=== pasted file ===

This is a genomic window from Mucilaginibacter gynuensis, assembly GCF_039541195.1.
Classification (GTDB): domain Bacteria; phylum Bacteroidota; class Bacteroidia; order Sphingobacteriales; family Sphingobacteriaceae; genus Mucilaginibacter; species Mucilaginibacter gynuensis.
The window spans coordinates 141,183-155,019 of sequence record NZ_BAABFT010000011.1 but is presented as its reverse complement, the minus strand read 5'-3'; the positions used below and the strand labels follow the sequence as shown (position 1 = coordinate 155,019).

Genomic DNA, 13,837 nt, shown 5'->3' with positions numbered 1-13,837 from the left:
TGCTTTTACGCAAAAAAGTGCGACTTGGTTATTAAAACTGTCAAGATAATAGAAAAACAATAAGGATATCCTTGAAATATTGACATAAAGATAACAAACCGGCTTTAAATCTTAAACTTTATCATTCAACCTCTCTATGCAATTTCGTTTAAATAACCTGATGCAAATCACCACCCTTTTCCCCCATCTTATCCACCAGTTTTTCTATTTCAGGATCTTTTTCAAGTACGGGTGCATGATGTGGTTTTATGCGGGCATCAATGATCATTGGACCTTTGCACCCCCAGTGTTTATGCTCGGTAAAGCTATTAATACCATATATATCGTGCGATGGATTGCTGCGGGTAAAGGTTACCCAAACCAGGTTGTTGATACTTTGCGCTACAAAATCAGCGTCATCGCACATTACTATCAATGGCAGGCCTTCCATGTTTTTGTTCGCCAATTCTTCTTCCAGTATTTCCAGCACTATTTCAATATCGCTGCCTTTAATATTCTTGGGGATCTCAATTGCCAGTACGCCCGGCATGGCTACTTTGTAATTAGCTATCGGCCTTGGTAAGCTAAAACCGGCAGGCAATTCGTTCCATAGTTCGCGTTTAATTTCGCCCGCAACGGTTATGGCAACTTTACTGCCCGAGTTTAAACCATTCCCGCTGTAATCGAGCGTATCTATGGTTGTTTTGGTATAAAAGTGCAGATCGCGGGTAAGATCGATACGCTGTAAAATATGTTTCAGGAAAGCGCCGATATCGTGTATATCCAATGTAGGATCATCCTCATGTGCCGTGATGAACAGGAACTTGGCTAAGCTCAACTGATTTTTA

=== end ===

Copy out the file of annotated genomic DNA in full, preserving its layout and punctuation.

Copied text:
This is a genomic window from Mucilaginibacter gynuensis, assembly GCF_039541195.1.
Classification (GTDB): domain Bacteria; phylum Bacteroidota; class Bacteroidia; order Sphingobacteriales; family Sphingobacteriaceae; genus Mucilaginibacter; species Mucilaginibacter gynuensis.
The window spans coordinates 141,183-155,019 of sequence record NZ_BAABFT010000011.1 but is presented as its reverse complement, the minus strand read 5'-3'; the positions used below and the strand labels follow the sequence as shown (position 1 = coordinate 155,019).

Genomic DNA, 13,837 nt, shown 5'->3' with positions numbered 1-13,837 from the left:
TGCTTTTACGCAAAAAAGTGCGACTTGGTTATTAAAACTGTCAAGATAATAGAAAAACAATAAGGATATCCTTGAAATATTGACATAAAGATAACAAACCGGCTTTAAATCTTAAACTTTATCATTCAACCTCTCTATGCAATTTCGTTTAAATAACCTGATGCAAATCACCACCCTTTTCCCCCATCTTATCCACCAGTTTTTCTATTTCAGGATCTTTTTCAAGTACGGGTGCATGATGTGGTTTTATGCGGGCATCAATGATCATTGGACCTTTGCACCCCCAGTGTTTATGCTCGGTAAAGCTATTAATACCATATATATCGTGCGATGGATTGCTGCGGGTAAAGGTTACCCAAACCAGGTTGTTGATACTTTGCGCTACAAAATCAGCGTCATCGCACATTACTATCAATGGCAGGCCTTCCATGTTTTTGTTCGCCAATTCTTCTTCCAGTATTTCCAGCACTATTTCAATATCGCTGCCTTTAATATTCTTGGGGATCTCAATTGCCAGTACGCCCGGCATGGCTACTTTGTAATTAGCTATCGGCCTTGGTAAGCTAAAACCGGCAGGCAATTCGTTCCATAGTTCGCGTTTAATTTCGCCCGCAACGGTTATGGCAACTTTACTGCCCGAGTTTAAACCATTCCCGCTGTAATCGAGCGTATCTATGGTTGTTTTGGTATAAAAGTGCAGATCGCGGGTAAGATCGATACGCTGTAAAATATGTTTCAGGAAAGCGCCGATATCGTGTATATCCAATGTAGGATCATCCTCATGTGCCGTGATGAACAGGAACTTGGCTAAGCTCAACTGATTTTTA